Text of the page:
Last updated on JULY 07, 2017
Applies to:Oracle Communications User Data Repository - Version UDR 10.0.1 and later
This document provides customer instructions on how to update MIBs following OCUDR software upgrades.
Simple Network Management Protocol
Simple Network Management Protocol (SNMP) is a communication protocol that provides a method of managing TCP/IP networks, including individual network devices, and devices in aggregate. SNMP was developed by the IETF (Internet Engineering Task Force), and is applicable to any TCP/IP network, as well as other types of networks.
SNMP is an Application Program Interface (API) to the network, so that general-purpose network management programs can be easily written to work with a variety of different devices. SNMP defines a client/server relationship. The client program (called the network manager) makes virtual connections to a server program (called the SNMP agent). The SNMP agent executes on a remote network device and serves information to the manager about the status of the device. The database (referred to as the SNMP Management Information Base or MIB) is a standard set of statistical and control values that is controlled by the SNMP agent.
Through the use of private MIBs, SNMP allows the extension of the standard values with values specific to a particular agent. SNMP agents can be tailored for a myriad of specific devices such as computers, network bridges, gateways, routers, modems, and printers. The definitions of MIB variables supported by a particular agent are incorporated in descriptor files that are made available to network management client programs so that they can become aware of MIB variables and their usage. The descriptor files are written in Abstract Syntax Notation (ASN.1) format. Directives are issued by the network manager client to an SNMP agent. Directives consist of the identifiers of SNMP variables (referred to as MIB object identifiers or MIB variables), along with instructions to either get the value for the identifier or set the identifier to a new value.
The SNMP Standard
SNMP can be viewed as three distinct standards:
- A Standard Message Format - SNMP is a standard communication protocol that defines a UDP message format.
- A Standard Set of Managed Objects - SNMP is a standard set of values (referred to as SNMP objects) that can be queried from a device. Specifically, the standard includes values for monitoring TCP, IP, UDP, and device interfaces. Each manageable object is identified with an official name, and also with a numeric identifier expressed in dot-notation.
- A Standard Way of Adding Objects - A standard method is defined to allow the standard set of managed objects to be augmented by network device vendors with new objects specific for a particular network.
SNMP Message Types
Four types of SNMP messages are defined:
- A get request returns the value of a named object. Specific values can be fetched to determine the performance and state of the device, without logging into the device or establishing a TCP connection with the device.
- A get-next request returns the next name (and value) of the next object supported by a network device given a valid SNMP name. This request allows network managers to review all SNMP values of a device to determine all names and values that an operant device supports.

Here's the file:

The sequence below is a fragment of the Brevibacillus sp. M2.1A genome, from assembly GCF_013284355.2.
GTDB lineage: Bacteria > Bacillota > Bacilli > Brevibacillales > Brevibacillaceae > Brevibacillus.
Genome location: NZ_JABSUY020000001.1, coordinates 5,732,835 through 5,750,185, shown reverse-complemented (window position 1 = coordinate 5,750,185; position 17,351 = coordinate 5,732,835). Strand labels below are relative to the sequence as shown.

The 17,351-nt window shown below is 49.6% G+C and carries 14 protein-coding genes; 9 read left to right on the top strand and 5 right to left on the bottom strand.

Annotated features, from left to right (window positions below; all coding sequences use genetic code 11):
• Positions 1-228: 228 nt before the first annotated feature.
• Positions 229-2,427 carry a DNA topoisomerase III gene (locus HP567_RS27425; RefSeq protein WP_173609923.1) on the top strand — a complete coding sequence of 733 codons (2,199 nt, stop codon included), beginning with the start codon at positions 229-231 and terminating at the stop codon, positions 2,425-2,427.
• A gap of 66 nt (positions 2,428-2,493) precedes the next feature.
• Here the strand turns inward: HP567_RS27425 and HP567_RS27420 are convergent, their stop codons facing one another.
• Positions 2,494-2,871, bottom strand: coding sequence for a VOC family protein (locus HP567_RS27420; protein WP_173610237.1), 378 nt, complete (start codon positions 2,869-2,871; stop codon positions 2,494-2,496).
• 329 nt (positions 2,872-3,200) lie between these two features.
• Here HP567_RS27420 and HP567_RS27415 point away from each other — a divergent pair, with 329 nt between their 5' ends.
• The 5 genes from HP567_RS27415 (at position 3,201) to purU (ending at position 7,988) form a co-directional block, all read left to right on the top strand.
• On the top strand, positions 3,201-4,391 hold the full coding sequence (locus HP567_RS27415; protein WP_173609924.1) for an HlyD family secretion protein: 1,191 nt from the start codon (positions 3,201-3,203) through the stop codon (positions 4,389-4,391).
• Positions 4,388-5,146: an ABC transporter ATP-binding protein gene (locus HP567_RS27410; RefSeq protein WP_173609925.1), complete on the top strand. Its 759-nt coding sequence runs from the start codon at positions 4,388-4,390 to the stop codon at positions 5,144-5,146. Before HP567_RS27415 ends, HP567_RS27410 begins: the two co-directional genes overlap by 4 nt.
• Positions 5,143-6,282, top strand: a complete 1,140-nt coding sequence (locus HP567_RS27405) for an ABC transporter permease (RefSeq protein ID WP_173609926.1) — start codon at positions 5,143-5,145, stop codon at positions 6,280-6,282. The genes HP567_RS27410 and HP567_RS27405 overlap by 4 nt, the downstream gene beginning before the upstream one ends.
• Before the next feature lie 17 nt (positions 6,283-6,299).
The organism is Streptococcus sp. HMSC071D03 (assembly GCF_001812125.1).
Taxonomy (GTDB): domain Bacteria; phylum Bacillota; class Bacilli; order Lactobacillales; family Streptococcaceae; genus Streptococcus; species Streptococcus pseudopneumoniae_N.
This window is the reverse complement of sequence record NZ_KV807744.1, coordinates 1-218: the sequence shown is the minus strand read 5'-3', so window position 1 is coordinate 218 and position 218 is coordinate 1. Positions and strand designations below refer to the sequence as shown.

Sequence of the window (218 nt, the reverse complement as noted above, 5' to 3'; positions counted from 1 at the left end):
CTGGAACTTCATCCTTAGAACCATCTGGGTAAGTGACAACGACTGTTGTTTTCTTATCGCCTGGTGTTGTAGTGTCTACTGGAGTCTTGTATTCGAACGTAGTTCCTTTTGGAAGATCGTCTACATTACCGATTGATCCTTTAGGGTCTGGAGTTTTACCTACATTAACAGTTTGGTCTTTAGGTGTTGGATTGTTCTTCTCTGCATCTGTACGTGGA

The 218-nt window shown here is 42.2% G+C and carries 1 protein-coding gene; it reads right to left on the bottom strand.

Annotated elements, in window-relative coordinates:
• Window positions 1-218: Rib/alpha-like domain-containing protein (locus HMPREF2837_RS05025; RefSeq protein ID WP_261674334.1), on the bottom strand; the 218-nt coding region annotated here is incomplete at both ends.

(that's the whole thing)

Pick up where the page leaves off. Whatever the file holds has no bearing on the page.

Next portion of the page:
- A set request sets a named object to a specific value. This request provides a method of configuring and controlling network devices through SNMP to accomplish activities such as disabling interfaces, disconnecting users, and clearing registers.
- A trap message is generated asynchronously by network devices, which can notify a network manager of a problem apart from any polling of the device. This typically requires each device on the network to be configured to issue SNMP traps to one or more network devices that are awaiting these traps.
The four message types are all encoded into messages referred to as Protocol Data Units (PDUs), which are interchanged with SNMP devices.
Standard Managed Objects
The list of values that an object supports is referred to as the SNMP Management Information Base (MIB). MIB can be used to describe any SNMP object or portion of an SNMP hierarchy. The various SNMP values in the standard MIB are defined in RFC-1213, one of the governing
specifications for SNMP. The standard MIB includes various objects to measure and monitor IP activity, TCP activity, UDP activity, IP routes, TCP connections, interfaces, and general system description. Each of these values is associated with an official name (such as sysUpTime , which is the elapsed time since the managed device was booted) and with a numeric value expressed in dot-notation (such as '126.96.36.199.188.8.131.52.0', which is the object identifier for sysUpTime).
About SNMP Configuration
SNMP configuration architecture is based on using traps to notify a network management system of events and alarms that are generated by the OCUDR application software, and those that are generated by the underlying platforms. Alarms and telemetry data are continuously collected from the entire User Data Management network and stored on the OCUDR NOAMP system. Alarms will then cause a trap to be sent as a notification of an event
Supported OCUDR MIBs
Management Information Base (MIB) contains information required to manage a product cluster and the applications it runs. The exact syntax and nature of the parameters are described in the version of each MIB that you are loading on your NMS.
At a minimum, the following MIBs must be compiled into the management station that will be receiving traps from the User Data Management systems in the network in the following order:
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